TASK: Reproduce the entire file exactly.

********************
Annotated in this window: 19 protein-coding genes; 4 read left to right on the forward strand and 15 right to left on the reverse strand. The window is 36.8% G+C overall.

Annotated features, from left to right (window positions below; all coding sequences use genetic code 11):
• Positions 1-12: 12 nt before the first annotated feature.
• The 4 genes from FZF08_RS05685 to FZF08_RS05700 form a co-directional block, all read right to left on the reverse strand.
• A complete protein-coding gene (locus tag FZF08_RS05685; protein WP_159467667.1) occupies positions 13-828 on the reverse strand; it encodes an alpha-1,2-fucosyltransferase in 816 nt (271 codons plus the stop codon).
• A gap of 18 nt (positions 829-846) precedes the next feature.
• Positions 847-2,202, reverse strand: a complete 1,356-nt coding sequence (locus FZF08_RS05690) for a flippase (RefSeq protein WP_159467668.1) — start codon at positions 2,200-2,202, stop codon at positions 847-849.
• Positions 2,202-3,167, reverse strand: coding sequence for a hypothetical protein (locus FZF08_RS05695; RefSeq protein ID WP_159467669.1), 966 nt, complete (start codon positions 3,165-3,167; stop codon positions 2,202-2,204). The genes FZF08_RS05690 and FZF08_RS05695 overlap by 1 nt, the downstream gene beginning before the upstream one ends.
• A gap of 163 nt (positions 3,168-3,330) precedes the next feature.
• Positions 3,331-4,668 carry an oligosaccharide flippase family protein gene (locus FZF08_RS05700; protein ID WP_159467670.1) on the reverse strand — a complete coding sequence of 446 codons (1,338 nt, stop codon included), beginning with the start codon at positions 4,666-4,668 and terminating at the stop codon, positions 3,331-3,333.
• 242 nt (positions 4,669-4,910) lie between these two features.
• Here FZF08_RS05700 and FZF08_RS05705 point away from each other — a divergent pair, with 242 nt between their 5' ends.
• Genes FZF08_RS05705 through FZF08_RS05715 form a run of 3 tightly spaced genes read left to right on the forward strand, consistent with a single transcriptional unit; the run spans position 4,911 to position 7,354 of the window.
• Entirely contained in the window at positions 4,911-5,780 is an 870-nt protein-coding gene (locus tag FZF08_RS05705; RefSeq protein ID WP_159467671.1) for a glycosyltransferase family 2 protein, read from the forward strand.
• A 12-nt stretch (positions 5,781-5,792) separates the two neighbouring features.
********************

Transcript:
Annotated in this window: 19 protein-coding genes; 4 read left to right on the forward strand and 15 right to left on the reverse strand. The window is 36.8% G+C overall.

Annotated features, from left to right (window positions below; all coding sequences use genetic code 11):
• Positions 1-12: 12 nt before the first annotated feature.
• The 4 genes from FZF08_RS05685 to FZF08_RS05700 form a co-directional block, all read right to left on the reverse strand.
• A complete protein-coding gene (locus tag FZF08_RS05685; protein WP_159467667.1) occupies positions 13-828 on the reverse strand; it encodes an alpha-1,2-fucosyltransferase in 816 nt (271 codons plus the stop codon).
• A gap of 18 nt (positions 829-846) precedes the next feature.
• Positions 847-2,202, reverse strand: a complete 1,356-nt coding sequence (locus FZF08_RS05690) for a flippase (RefSeq protein WP_159467668.1) — start codon at positions 2,200-2,202, stop codon at positions 847-849.
• Positions 2,202-3,167, reverse strand: coding sequence for a hypothetical protein (locus FZF08_RS05695; RefSeq protein ID WP_159467669.1), 966 nt, complete (start codon positions 3,165-3,167; stop codon positions 2,202-2,204). The genes FZF08_RS05690 and FZF08_RS05695 overlap by 1 nt, the downstream gene beginning before the upstream one ends.
• A gap of 163 nt (positions 3,168-3,330) precedes the next feature.
• Positions 3,331-4,668 carry an oligosaccharide flippase family protein gene (locus FZF08_RS05700; protein ID WP_159467670.1) on the reverse strand — a complete coding sequence of 446 codons (1,338 nt, stop codon included), beginning with the start codon at positions 4,666-4,668 and terminating at the stop codon, positions 3,331-3,333.
• 242 nt (positions 4,669-4,910) lie between these two features.
• Here FZF08_RS05700 and FZF08_RS05705 point away from each other — a divergent pair, with 242 nt between their 5' ends.
• Genes FZF08_RS05705 through FZF08_RS05715 form a run of 3 tightly spaced genes read left to right on the forward strand, consistent with a single transcriptional unit; the run spans position 4,911 to position 7,354 of the window.
• Entirely contained in the window at positions 4,911-5,780 is an 870-nt protein-coding gene (locus tag FZF08_RS05705; RefSeq protein ID WP_159467671.1) for a glycosyltransferase family 2 protein, read from the forward strand.
• A 12-nt stretch (positions 5,781-5,792) separates the two neighbouring features.